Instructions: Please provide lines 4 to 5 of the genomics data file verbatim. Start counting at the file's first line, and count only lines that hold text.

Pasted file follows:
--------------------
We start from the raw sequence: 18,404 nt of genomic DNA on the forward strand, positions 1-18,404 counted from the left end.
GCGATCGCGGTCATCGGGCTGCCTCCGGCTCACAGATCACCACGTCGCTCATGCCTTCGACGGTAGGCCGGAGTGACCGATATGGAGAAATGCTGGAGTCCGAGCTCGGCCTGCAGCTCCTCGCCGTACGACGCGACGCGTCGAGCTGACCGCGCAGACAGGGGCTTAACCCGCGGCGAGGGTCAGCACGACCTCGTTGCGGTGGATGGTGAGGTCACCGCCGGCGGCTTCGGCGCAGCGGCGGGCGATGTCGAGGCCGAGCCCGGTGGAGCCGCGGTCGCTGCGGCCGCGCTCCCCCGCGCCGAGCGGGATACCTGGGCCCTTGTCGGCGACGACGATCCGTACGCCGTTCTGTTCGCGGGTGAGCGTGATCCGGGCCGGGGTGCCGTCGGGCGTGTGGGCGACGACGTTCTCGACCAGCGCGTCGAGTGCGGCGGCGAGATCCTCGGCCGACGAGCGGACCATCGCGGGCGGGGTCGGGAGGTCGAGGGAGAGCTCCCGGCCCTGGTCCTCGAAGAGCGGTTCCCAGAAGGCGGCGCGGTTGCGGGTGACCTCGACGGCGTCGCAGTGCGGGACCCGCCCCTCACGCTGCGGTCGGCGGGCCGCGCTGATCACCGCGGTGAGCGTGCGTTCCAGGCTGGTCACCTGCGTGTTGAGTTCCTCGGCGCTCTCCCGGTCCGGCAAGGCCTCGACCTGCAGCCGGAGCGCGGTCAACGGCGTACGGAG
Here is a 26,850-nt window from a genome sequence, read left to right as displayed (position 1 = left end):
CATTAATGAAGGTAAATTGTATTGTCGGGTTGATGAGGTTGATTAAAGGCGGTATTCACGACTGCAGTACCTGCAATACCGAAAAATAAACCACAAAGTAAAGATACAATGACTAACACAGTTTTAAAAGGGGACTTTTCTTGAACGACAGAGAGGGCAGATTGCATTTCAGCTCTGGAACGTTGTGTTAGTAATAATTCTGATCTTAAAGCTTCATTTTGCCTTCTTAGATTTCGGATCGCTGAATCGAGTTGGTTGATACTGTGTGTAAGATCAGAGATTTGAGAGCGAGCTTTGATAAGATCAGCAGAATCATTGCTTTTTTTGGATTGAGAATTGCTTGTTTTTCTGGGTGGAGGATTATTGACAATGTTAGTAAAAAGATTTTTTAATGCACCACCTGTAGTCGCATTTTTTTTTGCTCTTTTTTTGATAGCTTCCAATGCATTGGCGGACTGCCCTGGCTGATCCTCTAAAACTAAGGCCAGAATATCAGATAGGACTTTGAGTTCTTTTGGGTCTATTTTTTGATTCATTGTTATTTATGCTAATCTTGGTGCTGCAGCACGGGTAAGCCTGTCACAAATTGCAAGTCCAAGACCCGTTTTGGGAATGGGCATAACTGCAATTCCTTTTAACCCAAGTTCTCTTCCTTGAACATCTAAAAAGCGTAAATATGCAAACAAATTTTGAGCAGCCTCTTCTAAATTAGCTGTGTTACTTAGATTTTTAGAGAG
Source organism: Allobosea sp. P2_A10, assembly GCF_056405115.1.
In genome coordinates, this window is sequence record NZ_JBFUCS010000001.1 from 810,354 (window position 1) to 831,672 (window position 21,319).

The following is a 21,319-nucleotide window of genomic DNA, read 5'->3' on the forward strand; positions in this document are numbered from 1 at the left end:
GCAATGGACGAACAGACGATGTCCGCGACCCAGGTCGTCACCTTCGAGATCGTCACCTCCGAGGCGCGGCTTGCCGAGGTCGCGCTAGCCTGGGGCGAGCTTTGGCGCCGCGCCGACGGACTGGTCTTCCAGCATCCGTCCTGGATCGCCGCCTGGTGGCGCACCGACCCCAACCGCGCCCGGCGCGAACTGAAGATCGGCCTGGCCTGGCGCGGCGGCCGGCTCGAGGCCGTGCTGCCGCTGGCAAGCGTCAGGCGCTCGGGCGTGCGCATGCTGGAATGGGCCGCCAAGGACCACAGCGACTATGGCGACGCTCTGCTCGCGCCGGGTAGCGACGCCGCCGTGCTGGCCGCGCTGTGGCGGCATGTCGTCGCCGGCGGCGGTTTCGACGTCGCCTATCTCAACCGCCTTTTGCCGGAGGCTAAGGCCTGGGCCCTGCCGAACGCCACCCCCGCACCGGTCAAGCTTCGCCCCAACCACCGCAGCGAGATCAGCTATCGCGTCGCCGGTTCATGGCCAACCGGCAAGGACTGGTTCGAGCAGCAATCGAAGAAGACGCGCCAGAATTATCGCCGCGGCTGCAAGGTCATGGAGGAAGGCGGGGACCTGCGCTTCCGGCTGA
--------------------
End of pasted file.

CATTAATGAAGGTAAATTGTATTGTCGGGTTGATGAGGTTGATTAAAGGCGGTATTCACGACTGCAGTACCTGCAATACCGAAAAATAAACCACAAAGTAAAGATACAATGACTAACACAGTTTTAAAAGGGGACTTTTCTTGAACGACAGAGAGGGCAGATTGCATTTCAGCTCTGGAACGTTGTGTTAGTAATAATTCTGATCTTAAAGCTTCATTTTGCCTTCTTAGATTTCGGATCGCTGAATCGAGTTGGTTGATACTGTGTGTAAGATCAGAGATTTGAGAGCGAGCTTTGATAAGATCAGCAGAATCATTGCTTTTTTTGGATTGAGAATTGCTTGTTTTTCTGGGTGGAGGATTATTGACAATGTTAGTAAAAAGATTTTTTAATGCACCACCTGTAGTCGCATTTTTTTTTGCTCTTTTTTTGATAGCTTCCAATGCATTGGCGGACTGCCCTGGCTGATCCTCTAAAACTAAGGCCAGAATATCAGATAGGACTTTGAGTTCTTTTGGGTCTATTTTTTGATTCATTGTTATTTATGCTAATCTTGGTGCTGCAGCACGGGTAAGCCTGTCACAAATTGCAAGTCCAAGACCCGTTTTGGGAATGGGCATAACTGCAATTCCTTTTAACCCAAGTTCTCTTCCTTGAACATCTAAAAAGCGTAAATATGCAAACAAATTTTGAGCAGCCTCTTCTAAATTAGCTGTGTTACTTAGATTTTTAGAGAG
Source organism: Allobosea sp. P2_A10, assembly GCF_056405115.1.